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Probes launched into alleged DOE payroll scam

It’s a tale of an alleged scandal that took place over a span of three years and is now in the hands of local law enforcement officials. And because it involves the Department of Education, the money involved belongs to the feds who will most likely step in and take action.


The story starts five years ago in 2008 when a local teacher resigned from her job to relocate off island. The teacher departed the territory not knowing whether she was going to move back home at some later time or not. Little did she know that in her absence, someone would still be receiving her paychecks and direct depositing the funds into an unknown account at Bank of Hawaii, with the funds being used for a payroll deduction for a loan payment at ANZ Bank belonging to someone else.


(For the teacher to still be receiving a paycheck, it means that someone was still turning in time cards in her name).


According to the teacher, she only spent a year off island before deciding to move back to the territory in 2009. At the time, she wanted to return to teaching so she filled out an application but she wasn’t called in for an interview until 2011. She was later re-hired in 2012 - or so she thought.


Unbeknownst to her, during this whole time, her name was still active in the system as if she had never resigned. That means a paycheck was being issued in her name every two weeks.


The teacher told Samoa News that she went to both ANZ Bank and Bank of Hawaii to inquire about whose account and loan her paychecks were going towards but she was told by bank employees that — per bank policies — they could not give her that information, as she wasn’t the legal owner of the bank account or loan.


The teacher first noticed the discrepancy when she received her first bi-weekly paycheck after returning to teaching last year. She said that on payday, she received only a check stub with an indication that her actual check was already direct deposited into a BOH account and an ANZ loan payment was cut from it.


But the teacher didn’t have a bank account or loan with either of the two local banks.


She complained about not knowing what was going on and as a result, she was reimbursed for that particular check — but there was still no explanation about who had been receiving her checks for the time period between 2008 and 2012, when she wasn’t working for DOE.


Payroll employees allegedly told the teacher that she never completely resigned, as her name was still active in the system and she had been getting checks issued in her name since 2008. The teacher was dumbfounded. She knew someone was using her name and social security number to receive the checks, as the pay stub she was given during her first pay period back with DOE indicated that she had accumulated 112 hours of sick leave — unheard of for someone who just started work and was only on the clock for two weeks.


Even more baffling, the teacher said that when she went to DOE to get her identification card that is necessary for her to swipe in and out, she was asked why she needed a new ID card when, according to the system, she was hired in 2011.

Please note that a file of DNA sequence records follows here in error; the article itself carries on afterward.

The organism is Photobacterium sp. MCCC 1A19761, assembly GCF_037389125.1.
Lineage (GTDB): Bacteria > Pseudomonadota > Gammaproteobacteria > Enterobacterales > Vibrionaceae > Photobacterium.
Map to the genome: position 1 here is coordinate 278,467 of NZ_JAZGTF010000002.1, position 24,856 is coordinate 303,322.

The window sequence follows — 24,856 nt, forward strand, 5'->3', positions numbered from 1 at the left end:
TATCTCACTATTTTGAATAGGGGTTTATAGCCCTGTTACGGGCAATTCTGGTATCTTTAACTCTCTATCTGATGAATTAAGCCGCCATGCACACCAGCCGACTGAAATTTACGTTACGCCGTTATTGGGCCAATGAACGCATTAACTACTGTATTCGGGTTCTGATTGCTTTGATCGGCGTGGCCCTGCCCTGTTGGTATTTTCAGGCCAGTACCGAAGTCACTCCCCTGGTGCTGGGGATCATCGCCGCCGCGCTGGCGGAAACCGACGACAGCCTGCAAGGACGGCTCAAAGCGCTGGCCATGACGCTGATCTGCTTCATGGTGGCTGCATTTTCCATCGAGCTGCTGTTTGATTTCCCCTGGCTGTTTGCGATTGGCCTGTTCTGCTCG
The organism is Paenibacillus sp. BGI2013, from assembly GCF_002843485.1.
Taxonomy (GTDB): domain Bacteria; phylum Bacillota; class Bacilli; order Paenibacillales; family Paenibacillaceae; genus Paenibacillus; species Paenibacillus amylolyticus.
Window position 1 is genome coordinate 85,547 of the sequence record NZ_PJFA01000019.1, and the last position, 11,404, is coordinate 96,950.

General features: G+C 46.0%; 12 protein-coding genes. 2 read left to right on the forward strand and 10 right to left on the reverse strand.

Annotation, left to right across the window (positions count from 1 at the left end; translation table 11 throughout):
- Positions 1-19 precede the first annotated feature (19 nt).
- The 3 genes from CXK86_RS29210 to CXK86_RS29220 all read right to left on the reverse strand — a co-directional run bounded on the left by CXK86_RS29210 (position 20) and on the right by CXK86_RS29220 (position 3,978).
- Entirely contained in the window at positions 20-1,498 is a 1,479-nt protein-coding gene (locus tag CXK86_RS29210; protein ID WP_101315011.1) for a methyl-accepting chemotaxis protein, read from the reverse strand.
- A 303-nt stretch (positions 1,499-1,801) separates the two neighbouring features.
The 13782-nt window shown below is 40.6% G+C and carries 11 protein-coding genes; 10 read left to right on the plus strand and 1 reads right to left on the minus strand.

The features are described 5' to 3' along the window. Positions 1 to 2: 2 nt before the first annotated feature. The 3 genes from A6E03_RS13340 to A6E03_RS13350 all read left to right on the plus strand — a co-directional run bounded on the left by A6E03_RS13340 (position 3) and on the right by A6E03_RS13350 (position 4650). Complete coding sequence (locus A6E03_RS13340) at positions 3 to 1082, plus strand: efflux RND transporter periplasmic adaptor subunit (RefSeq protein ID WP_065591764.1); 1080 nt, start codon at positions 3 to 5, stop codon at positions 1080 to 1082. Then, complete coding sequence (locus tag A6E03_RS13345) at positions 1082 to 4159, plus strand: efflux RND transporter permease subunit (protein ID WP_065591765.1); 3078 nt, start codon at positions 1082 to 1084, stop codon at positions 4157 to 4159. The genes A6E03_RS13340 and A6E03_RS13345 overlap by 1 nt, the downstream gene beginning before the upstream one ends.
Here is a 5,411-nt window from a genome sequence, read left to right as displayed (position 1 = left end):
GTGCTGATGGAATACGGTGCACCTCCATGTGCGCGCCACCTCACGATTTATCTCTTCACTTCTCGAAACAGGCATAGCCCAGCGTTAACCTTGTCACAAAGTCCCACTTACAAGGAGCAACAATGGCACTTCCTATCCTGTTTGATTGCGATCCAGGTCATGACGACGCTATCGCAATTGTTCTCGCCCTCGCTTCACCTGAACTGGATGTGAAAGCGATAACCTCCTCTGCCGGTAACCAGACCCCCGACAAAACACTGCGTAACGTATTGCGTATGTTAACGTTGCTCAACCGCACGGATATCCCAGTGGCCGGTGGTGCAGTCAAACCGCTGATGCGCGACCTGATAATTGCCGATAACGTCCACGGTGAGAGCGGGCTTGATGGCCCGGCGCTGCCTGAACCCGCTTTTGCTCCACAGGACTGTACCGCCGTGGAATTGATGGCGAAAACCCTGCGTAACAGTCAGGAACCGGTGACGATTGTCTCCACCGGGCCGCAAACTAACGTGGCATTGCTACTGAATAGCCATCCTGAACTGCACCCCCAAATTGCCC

The teacher then presented the DOE official with a letter that showed the effective date of her employment (SY 2012), although she was told that her name was already active in the DOE system.


The teacher has since gotten married and has insisted numerous times on getting her last name changed but to this day, her paychecks are still being issued under her maiden name. She says she doesn’t know why it’s taking so long for them to change her last name, as she has already presented them with a marriage certificate.


And if that wasn’t enough, it’s been two pay periods since the teacher has received a paycheck and she is “still waiting.”


She said DOE representatives told her that the blame lies with them, as they were busy with the recent education summit and her evaluation needs to be renewed.


She said she assumed she was going to get paid this past Tuesday, the day after payday, but when she went to the payroll office, she was told that the set number of work days she can work before having to renew her paperwork are over and someone from DOE has to process and approve the new paperwork. According to her, everything was approved this past Tuesday and she is hoping to finally get paid today.


This past Monday, the teacher was called in to speak to DPS investigators, and Samoa News understands the matter has since been made known to the AG’s Office.


Samoa News should point out that this same teacher attended a workshop/induction last year for DOE and during the presentation regarding DOE finances; she spoke out openly about her situation. At the time, she was told to bring in her social security number and other pertinent information so they (DOE) can look into the matter and they assured her that they would “give her a call” when everything was sorted out.


To this day, according to the teacher, she still hasn’t gotten an explanation as to who was using her name to get paychecks and how this could have gone on for so many years undetected.


Samoa News understands the Office of Fraud and Prevention Investigation has been notified of the case and they too will be launching their own investigation.